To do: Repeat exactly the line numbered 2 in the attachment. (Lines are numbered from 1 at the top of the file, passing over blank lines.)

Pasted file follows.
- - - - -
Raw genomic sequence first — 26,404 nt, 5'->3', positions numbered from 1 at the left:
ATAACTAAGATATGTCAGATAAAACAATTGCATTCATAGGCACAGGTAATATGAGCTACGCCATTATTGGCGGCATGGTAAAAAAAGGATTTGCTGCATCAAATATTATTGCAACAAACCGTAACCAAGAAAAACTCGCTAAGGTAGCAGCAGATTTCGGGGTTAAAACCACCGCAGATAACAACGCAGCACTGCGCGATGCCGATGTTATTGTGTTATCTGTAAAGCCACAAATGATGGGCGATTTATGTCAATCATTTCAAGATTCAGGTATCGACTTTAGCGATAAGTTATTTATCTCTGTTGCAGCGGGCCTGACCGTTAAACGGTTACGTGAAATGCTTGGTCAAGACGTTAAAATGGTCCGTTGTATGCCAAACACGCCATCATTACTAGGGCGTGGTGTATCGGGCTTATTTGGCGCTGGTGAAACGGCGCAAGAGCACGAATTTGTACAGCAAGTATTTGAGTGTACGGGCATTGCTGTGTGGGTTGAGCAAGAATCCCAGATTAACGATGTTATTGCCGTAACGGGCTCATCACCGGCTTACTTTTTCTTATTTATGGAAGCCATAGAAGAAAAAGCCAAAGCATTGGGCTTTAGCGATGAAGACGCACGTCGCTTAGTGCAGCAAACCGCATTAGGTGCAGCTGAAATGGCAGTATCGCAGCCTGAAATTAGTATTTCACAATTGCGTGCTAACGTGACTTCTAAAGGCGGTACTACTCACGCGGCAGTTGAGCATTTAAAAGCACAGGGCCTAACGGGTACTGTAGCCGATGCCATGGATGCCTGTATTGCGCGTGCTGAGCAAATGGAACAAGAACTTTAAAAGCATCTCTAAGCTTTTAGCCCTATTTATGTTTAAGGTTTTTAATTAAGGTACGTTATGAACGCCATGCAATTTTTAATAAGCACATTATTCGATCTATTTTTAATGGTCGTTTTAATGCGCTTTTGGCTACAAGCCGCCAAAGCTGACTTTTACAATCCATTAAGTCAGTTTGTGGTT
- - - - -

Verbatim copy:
ATAACTAAGATATGTCAGATAAAACAATTGCATTCATAGGCACAGGTAATATGAGCTACGCCATTATTGGCGGCATGGTAAAAAAAGGATTTGCTGCATCAAATATTATTGCAACAAACCGTAACCAAGAAAAACTCGCTAAGGTAGCAGCAGATTTCGGGGTTAAAACCACCGCAGATAACAACGCAGCACTGCGCGATGCCGATGTTATTGTGTTATCTGTAAAGCCACAAATGATGGGCGATTTATGTCAATCATTTCAAGATTCAGGTATCGACTTTAGCGATAAGTTATTTATCTCTGTTGCAGCGGGCCTGACCGTTAAACGGTTACGTGAAATGCTTGGTCAAGACGTTAAAATGGTCCGTTGTATGCCAAACACGCCATCATTACTAGGGCGTGGTGTATCGGGCTTATTTGGCGCTGGTGAAACGGCGCAAGAGCACGAATTTGTACAGCAAGTATTTGAGTGTACGGGCATTGCTGTGTGGGTTGAGCAAGAATCCCAGATTAACGATGTTATTGCCGTAACGGGCTCATCACCGGCTTACTTTTTCTTATTTATGGAAGCCATAGAAGAAAAAGCCAAAGCATTGGGCTTTAGCGATGAAGACGCACGTCGCTTAGTGCAGCAAACCGCATTAGGTGCAGCTGAAATGGCAGTATCGCAGCCTGAAATTAGTATTTCACAATTGCGTGCTAACGTGACTTCTAAAGGCGGTACTACTCACGCGGCAGTTGAGCATTTAAAAGCACAGGGCCTAACGGGTACTGTAGCCGATGCCATGGATGCCTGTATTGCGCGTGCTGAGCAAATGGAACAAGAACTTTAAAAGCATCTCTAAGCTTTTAGCCCTATTTATGTTTAAGGTTTTTAATTAAGGTACGTTATGAACGCCATGCAATTTTTAATAAGCACATTATTCGATCTATTTTTAATGGTCGTTTTAATGCGCTTTTGGCTACAAGCCGCCAAAGCTGACTTTTACAATCCATTAAGTCAGTTTGTGGTT